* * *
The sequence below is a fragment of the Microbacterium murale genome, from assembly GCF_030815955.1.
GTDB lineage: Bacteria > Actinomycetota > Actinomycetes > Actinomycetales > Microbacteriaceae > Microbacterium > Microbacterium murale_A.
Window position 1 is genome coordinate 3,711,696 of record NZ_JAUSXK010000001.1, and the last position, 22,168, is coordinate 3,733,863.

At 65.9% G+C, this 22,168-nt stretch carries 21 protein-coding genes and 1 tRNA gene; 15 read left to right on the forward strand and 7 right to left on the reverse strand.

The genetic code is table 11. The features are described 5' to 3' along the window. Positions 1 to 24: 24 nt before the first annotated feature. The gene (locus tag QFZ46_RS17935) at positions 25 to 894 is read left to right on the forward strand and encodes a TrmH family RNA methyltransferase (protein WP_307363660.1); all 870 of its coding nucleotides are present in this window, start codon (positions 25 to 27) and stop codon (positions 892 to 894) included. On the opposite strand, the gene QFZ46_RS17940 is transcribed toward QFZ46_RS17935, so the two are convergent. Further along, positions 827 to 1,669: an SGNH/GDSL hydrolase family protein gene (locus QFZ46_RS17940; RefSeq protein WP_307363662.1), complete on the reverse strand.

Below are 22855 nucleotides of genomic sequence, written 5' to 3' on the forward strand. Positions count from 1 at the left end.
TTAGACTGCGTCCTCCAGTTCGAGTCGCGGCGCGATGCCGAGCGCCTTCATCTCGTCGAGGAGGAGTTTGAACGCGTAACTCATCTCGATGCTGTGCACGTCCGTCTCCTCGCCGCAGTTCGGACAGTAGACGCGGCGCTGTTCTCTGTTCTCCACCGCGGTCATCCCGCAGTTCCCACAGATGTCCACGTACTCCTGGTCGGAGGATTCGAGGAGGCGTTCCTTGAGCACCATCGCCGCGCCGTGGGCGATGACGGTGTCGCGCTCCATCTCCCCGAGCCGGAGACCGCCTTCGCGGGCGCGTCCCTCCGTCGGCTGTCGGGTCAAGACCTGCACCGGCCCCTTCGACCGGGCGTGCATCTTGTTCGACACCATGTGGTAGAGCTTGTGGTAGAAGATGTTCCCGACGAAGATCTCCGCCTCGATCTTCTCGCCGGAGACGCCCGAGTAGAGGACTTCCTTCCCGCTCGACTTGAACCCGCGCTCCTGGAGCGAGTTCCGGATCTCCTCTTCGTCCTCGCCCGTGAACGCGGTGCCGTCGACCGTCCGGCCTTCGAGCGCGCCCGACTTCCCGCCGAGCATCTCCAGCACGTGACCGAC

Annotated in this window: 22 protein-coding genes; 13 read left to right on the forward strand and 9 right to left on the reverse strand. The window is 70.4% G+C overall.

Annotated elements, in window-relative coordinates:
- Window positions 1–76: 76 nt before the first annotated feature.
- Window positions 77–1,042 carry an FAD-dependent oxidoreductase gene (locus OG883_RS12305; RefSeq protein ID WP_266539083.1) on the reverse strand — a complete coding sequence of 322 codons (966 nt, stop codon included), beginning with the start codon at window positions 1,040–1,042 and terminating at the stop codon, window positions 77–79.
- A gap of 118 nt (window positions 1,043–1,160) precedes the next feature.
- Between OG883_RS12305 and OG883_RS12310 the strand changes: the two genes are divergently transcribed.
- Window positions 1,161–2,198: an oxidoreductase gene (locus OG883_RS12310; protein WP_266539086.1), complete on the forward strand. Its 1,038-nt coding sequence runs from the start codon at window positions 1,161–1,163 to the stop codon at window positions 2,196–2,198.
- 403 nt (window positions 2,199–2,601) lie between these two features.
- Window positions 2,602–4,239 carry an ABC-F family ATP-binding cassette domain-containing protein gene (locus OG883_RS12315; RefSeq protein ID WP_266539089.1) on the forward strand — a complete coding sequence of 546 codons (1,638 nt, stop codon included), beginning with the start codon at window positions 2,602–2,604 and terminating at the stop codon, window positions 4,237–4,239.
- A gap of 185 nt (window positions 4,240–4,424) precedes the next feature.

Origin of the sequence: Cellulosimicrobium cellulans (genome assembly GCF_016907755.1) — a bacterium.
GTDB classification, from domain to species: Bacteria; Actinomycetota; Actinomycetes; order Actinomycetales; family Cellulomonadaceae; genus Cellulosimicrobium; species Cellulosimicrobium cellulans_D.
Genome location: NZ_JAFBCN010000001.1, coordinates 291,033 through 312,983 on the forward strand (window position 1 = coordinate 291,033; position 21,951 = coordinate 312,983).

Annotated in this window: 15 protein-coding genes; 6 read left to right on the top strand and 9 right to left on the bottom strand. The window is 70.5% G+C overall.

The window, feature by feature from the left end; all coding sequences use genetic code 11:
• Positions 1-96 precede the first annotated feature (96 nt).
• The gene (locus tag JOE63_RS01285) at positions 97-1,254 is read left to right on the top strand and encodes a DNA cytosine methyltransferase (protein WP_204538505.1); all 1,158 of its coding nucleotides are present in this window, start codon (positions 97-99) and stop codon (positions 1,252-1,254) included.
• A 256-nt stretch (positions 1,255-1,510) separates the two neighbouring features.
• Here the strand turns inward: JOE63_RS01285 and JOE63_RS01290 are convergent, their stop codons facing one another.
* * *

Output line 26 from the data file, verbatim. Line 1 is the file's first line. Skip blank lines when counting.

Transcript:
• Here the strand turns inward: JOE63_RS01285 and JOE63_RS01290 are convergent, their stop codons facing one another.